Kent Hero died after 'jumping into freezing canal' to save autistic man who had fallen in

-Credit: (Image: Jenkins Family)
-Credit: (Image: Jenkins Family)


A heroic carer from Kent tragically lost his life along with the autistic man he was trying to save after they both plunged into a freezing canal, an inquest heard.

Ceri John Jenkins, affectionately known as 'Ces', 60, and the man he was looking after, Aaron Ritchie, 49, both died after entering the Leeds and Liverpool Canal in Wigan on the afternoon of November 28 last year. Specialist divers pulled both men from the water during a large-scale emergency response, but they later died in hospital.

Ceri, who was from Bromley but living in supported living accommodation in Wigan, had been encouraged to take Aaron, who reportedly had the mental age of a ten year old, for his favourite walk along the canal while building work was ongoing.

His wife, Lorraine Jenkins, in a statement read out at Bolton Coroners' Court, shared that her husband was born in Bromley, Kent, where he lived with his parents, sister and younger brother. The family relocated to Wisconsin in the USA but later returned to the UK, settling in Halton, a picturesque village just north of Lancaster, reports the Manchester Evening News.

The court heard that Aaron Ritchie (pictured) 'loved' outings with staff members -Credit:The Jenkins Family
The court heard that Aaron Ritchie (pictured) 'loved' outings with staff members -Credit:The Jenkins Family

She added: "If Aaron had got into difficulty Ces wouldn't have thought twice and would have jumped in to try and assist because he would think that's the right thing to do," Mrs Jenkins stated, reflecting on her husband's character. The court learned that there was no 'direct evidence' to clarify how both men ended up in the water.

Expressing gratitude, Mrs Jenkins thanked everyone who attempted to aid Ceri and Aaron on the tragic day, including the emergency services and the hospital staff. "I know they tried everything they could to help them," she acknowledged.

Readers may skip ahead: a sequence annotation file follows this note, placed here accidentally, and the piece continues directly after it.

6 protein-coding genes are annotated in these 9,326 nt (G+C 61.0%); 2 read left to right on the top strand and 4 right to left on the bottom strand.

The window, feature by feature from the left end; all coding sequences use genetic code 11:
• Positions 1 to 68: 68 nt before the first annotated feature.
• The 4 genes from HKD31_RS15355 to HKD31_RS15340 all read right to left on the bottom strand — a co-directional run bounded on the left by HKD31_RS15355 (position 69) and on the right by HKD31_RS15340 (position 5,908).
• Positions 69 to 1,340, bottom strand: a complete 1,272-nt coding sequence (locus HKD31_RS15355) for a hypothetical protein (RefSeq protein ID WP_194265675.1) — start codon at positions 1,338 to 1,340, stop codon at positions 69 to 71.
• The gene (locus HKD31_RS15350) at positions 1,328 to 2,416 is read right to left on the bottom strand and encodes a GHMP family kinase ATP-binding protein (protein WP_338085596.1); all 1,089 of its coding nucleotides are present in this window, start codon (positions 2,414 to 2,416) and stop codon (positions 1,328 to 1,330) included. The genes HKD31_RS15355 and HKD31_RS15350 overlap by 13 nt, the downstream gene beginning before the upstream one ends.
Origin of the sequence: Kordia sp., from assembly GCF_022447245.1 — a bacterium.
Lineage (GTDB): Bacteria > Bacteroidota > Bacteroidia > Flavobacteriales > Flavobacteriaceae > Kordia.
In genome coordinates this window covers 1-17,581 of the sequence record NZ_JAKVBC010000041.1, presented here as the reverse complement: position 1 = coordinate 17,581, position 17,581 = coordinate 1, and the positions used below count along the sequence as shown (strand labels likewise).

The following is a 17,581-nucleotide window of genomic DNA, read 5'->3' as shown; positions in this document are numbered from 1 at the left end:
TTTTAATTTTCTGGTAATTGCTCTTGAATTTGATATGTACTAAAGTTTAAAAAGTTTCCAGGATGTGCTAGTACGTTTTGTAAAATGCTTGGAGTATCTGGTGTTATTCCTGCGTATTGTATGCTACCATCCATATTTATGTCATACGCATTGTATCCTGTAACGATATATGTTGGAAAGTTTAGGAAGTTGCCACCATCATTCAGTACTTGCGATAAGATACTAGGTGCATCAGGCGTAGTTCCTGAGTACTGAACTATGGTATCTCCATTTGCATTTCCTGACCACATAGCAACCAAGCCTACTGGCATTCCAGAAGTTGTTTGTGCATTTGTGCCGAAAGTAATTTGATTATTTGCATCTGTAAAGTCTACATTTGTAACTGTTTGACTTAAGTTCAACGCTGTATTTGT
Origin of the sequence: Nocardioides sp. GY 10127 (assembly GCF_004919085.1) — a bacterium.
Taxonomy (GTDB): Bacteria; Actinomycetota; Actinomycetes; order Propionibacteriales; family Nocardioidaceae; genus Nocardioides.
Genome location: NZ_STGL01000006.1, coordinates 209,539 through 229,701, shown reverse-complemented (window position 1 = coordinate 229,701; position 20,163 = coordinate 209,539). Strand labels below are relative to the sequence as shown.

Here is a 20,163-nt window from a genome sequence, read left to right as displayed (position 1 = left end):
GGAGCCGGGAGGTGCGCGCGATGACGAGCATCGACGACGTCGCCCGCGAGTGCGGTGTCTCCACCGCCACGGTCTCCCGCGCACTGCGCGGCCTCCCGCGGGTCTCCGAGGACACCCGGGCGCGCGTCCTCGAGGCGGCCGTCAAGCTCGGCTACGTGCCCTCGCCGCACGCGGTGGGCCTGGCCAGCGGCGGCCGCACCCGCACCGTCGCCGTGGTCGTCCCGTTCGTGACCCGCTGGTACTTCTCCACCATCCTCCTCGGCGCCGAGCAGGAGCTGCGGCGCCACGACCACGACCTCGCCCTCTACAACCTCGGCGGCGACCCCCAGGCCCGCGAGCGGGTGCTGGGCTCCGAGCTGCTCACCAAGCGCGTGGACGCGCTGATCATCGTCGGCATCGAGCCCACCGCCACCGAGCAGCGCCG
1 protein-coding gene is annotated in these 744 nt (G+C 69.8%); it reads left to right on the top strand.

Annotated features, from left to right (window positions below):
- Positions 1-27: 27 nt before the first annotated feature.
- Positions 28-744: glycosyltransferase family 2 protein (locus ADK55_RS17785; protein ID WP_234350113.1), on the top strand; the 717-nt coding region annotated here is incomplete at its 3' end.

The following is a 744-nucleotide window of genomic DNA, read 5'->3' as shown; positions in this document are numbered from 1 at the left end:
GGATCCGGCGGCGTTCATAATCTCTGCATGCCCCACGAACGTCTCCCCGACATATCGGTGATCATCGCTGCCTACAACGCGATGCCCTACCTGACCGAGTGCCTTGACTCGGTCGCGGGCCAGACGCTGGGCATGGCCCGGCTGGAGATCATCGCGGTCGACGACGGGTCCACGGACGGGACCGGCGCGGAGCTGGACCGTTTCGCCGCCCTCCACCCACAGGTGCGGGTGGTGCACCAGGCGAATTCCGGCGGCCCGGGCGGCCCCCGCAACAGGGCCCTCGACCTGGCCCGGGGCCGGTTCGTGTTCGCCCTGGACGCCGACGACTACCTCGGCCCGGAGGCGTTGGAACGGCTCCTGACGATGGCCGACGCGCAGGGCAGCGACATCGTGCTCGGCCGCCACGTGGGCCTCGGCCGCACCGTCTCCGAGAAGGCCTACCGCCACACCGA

Ceri, like his father, was academically gifted and had earned a scholarship to study at Oxford University where he achieved a 'very good degree', the inquest heard.

Mrs Jenkins reminisced about her marriage to Mr Jenkins in 2000, where he embraced the role of a devoted step-father to her three children. Describing his varied interests, she noted that Mr Jenkins had an 'eclectic' taste, enjoying activities ranging from cabinet making and DIY to tennis, gardening, and following Manchester United and the Wales rugby team.

"He was the most loving and supportive husband you could ever wish for," Mrs Jenkins fondly recalled. She also highlighted how her husband took on the role of a carer with great pride, especially when it came to assisting individuals with autism.

Jacqueline Darbyshire, Aaron's aunt, shared through a statement in court that Aaron, an only child, faced challenges from birth, living with autism and epilepsy which impacted his entire life. Due to his disability, Aaron did not experience mainstream schooling and had difficulties with communication, reading, and writing, as informed by the inquest.

After losing his mother in 2007, Aaron moved into supported accommodation, Mrs Darbyshire explained, adding that he felt 'comfortable' around familiar faces.

Aaron, who had the mental age of a ten year old and was described as being 'fixated' with spinning tops and hanging shoelaces on washing lines, was portrayed in court as 'quite lovable'. However, he could also become 'moody and obstructive' when things didn't go his way.

His vocabulary was limited, extending to a few words including some swear words, and he lacked any sense of fear, Mrs Darbyshire explained.

The court heard that Aaron 'loved' outings with staff members, particularly enjoying strolls along the canal towpath, where he would often jump up and down excitedly at the sight of water. Despite his enthusiasm, he wasn't 'fixated' to the point of jumping into the water, she clarified.

Mrs Darbyshire recounted that her nephew had a tendency to run off when feeling 'giddy', but had been taught not to cross roads without his carer, although he still had 'no sense of danger'. Typically, he would heed instructions from his carer 'more or less always'.

When asked about the incident, Mrs Darbyshire admitted 'we will never know' exactly what transpired, but she suspected that he might have slipped due to the icy conditions under the bridge, saying: "He might have slipped because the towpath was slippy... I just think he slipped in. It was icy under that bridge."

During questioning by Ceri's brother Steven, it emerged that a change in temperature could trigger one of Aaron's seizures, during which he might fall or stand rigid with clenched fists, the court learned.

The inquest into Ceri's death was temporarily halted when Steven Jenkins, representing the Jenkins family, suggested that his death may have been a workplace accident, despite occurring on the canal. He highlighted the need to investigate the training provided and any risk assessments carried out.

Senior Coroner Timothy Brennand decided to postpone the proceedings until later in the year, stating that the new hearing would examine potential 'systemic failings'. He encouraged both families, who were unrepresented by legal counsel in court, to consider seeking the assistance of a specialist barrister. The inquest is set to continue on December 4 and 5.

For more news across Kent visit our homepage here.